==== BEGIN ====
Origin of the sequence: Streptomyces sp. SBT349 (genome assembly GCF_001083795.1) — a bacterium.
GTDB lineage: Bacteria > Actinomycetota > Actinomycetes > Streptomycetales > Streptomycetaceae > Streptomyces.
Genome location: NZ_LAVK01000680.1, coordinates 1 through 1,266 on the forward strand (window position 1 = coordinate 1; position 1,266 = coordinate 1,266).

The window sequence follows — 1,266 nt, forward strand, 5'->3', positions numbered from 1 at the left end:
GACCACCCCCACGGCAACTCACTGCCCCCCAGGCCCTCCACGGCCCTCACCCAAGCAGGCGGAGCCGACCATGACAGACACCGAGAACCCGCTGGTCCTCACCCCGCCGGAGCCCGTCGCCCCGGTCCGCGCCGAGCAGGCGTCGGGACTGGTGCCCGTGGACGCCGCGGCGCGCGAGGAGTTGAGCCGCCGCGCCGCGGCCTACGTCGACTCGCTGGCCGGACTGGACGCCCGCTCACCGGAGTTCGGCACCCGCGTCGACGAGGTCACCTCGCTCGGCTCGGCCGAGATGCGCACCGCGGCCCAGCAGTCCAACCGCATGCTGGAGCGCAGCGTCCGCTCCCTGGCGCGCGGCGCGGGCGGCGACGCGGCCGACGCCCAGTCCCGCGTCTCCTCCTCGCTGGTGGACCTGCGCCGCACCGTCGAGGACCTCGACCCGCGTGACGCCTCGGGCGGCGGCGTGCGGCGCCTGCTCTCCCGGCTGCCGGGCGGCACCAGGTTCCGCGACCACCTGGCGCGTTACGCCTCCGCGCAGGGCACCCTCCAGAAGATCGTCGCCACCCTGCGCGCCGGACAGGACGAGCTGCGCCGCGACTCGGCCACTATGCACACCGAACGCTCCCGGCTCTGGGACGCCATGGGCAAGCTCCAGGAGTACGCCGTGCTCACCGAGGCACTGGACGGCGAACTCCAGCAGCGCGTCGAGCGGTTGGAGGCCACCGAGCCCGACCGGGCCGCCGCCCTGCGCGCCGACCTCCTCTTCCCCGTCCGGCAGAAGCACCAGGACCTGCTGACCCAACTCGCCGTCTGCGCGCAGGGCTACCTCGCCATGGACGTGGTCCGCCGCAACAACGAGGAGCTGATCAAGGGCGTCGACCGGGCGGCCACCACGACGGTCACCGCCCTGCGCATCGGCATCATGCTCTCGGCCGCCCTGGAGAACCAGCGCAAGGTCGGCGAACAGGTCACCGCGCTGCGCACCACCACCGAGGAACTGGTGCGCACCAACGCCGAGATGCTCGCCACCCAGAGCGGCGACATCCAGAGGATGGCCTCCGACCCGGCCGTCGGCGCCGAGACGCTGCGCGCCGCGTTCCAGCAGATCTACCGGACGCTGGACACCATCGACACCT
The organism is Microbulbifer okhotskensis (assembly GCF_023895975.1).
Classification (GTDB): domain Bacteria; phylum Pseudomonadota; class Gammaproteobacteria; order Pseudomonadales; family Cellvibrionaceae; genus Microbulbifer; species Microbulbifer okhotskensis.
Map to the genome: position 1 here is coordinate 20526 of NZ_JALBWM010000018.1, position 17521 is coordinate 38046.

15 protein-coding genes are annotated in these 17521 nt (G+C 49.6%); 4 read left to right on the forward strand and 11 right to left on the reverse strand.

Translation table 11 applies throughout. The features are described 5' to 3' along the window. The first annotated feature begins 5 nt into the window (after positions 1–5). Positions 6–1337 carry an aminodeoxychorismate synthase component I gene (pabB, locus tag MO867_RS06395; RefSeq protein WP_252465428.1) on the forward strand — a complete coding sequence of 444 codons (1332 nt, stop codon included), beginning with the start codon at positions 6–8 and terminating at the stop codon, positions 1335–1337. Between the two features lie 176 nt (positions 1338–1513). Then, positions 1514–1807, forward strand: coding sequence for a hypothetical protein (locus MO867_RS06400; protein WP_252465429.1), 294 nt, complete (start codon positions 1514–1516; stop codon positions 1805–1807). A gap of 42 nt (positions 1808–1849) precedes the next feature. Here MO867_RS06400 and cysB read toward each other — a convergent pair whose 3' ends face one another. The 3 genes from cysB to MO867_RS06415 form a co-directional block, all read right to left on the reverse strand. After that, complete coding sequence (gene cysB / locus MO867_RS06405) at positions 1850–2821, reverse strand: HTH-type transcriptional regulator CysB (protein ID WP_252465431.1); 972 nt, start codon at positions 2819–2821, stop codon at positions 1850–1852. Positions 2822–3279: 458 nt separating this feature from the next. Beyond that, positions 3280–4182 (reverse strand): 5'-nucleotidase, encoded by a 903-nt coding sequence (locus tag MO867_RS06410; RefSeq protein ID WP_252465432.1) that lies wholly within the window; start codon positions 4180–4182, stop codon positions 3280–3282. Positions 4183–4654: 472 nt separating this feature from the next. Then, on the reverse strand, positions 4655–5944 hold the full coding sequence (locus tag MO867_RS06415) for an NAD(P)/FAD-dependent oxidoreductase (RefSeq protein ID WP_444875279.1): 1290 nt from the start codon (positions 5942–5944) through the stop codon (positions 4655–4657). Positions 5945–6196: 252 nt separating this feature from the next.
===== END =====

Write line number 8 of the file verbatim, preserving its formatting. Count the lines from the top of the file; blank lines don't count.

Map to the genome: position 1 here is coordinate 20526 of NZ_JALBWM010000018.1, position 17521 is coordinate 38046.